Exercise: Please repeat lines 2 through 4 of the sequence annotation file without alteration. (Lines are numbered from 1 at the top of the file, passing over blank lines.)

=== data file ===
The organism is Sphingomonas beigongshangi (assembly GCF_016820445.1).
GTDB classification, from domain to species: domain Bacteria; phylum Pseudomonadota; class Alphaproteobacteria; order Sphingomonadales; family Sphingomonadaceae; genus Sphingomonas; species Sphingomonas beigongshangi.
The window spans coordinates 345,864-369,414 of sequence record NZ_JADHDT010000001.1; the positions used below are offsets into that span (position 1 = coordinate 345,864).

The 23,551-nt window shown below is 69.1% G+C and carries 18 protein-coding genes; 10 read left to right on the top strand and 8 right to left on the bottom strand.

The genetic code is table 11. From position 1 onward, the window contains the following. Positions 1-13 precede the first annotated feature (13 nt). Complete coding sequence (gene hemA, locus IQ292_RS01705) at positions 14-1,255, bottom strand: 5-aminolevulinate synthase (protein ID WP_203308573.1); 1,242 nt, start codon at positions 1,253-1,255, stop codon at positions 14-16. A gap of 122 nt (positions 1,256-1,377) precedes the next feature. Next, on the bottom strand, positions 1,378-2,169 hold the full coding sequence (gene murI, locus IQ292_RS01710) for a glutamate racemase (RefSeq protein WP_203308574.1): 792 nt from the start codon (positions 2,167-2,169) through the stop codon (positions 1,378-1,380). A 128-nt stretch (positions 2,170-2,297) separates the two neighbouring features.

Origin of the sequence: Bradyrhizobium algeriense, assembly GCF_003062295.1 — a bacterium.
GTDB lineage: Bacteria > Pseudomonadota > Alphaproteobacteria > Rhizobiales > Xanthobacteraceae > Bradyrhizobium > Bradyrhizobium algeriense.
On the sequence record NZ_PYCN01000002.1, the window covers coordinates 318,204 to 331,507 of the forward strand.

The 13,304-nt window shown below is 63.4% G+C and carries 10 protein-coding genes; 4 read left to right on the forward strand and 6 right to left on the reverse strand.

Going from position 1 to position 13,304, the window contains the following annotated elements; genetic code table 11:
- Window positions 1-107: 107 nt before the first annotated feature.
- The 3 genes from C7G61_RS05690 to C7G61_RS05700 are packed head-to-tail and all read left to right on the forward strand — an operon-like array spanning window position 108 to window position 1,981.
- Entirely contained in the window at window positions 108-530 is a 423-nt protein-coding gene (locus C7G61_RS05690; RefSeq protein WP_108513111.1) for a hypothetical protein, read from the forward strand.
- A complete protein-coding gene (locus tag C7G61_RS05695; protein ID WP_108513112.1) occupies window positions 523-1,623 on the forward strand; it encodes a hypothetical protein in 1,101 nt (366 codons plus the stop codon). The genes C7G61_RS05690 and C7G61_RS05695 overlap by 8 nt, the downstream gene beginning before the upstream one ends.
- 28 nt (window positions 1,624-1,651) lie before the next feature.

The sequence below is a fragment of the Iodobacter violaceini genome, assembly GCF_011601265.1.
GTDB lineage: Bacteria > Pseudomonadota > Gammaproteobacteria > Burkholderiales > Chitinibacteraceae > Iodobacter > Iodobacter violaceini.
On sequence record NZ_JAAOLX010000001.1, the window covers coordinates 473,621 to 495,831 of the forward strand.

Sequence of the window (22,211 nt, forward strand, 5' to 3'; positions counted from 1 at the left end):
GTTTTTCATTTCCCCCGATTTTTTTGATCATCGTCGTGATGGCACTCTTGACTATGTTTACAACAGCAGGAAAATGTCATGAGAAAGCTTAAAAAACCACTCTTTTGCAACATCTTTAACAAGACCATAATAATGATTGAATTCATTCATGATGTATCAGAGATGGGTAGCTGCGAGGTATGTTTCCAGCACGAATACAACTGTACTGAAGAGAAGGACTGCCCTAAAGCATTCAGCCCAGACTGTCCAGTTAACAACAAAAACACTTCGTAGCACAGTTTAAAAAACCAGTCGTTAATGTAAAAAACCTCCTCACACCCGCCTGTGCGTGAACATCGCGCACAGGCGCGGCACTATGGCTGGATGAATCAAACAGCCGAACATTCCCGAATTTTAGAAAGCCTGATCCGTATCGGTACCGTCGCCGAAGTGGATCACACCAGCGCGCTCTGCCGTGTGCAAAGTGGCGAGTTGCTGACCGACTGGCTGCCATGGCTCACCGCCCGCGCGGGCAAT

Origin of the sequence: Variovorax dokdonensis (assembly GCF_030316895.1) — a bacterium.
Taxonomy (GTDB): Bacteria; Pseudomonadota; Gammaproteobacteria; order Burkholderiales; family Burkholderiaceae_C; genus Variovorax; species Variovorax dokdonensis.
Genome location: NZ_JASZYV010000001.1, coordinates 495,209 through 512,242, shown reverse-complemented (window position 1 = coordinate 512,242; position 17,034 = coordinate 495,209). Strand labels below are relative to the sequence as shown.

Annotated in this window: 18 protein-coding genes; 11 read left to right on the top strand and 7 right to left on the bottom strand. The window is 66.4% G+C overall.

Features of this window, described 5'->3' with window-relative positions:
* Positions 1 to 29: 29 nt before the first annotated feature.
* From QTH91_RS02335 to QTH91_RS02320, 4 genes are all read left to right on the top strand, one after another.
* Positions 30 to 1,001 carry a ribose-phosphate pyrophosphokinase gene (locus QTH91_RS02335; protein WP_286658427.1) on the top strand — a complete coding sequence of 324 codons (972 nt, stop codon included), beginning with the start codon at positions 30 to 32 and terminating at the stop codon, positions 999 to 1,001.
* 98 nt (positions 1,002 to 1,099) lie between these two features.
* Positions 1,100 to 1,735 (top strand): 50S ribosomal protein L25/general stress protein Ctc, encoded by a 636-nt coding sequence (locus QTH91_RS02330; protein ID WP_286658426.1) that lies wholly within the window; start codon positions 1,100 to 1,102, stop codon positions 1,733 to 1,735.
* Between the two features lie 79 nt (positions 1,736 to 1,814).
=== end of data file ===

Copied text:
GTDB classification, from domain to species: domain Bacteria; phylum Pseudomonadota; class Alphaproteobacteria; order Sphingomonadales; family Sphingomonadaceae; genus Sphingomonas; species Sphingomonas beigongshangi.
The window spans coordinates 345,864-369,414 of sequence record NZ_JADHDT010000001.1; the positions used below are offsets into that span (position 1 = coordinate 345,864).

The 23,551-nt window shown below is 69.1% G+C and carries 18 protein-coding genes; 10 read left to right on the top strand and 8 right to left on the bottom strand.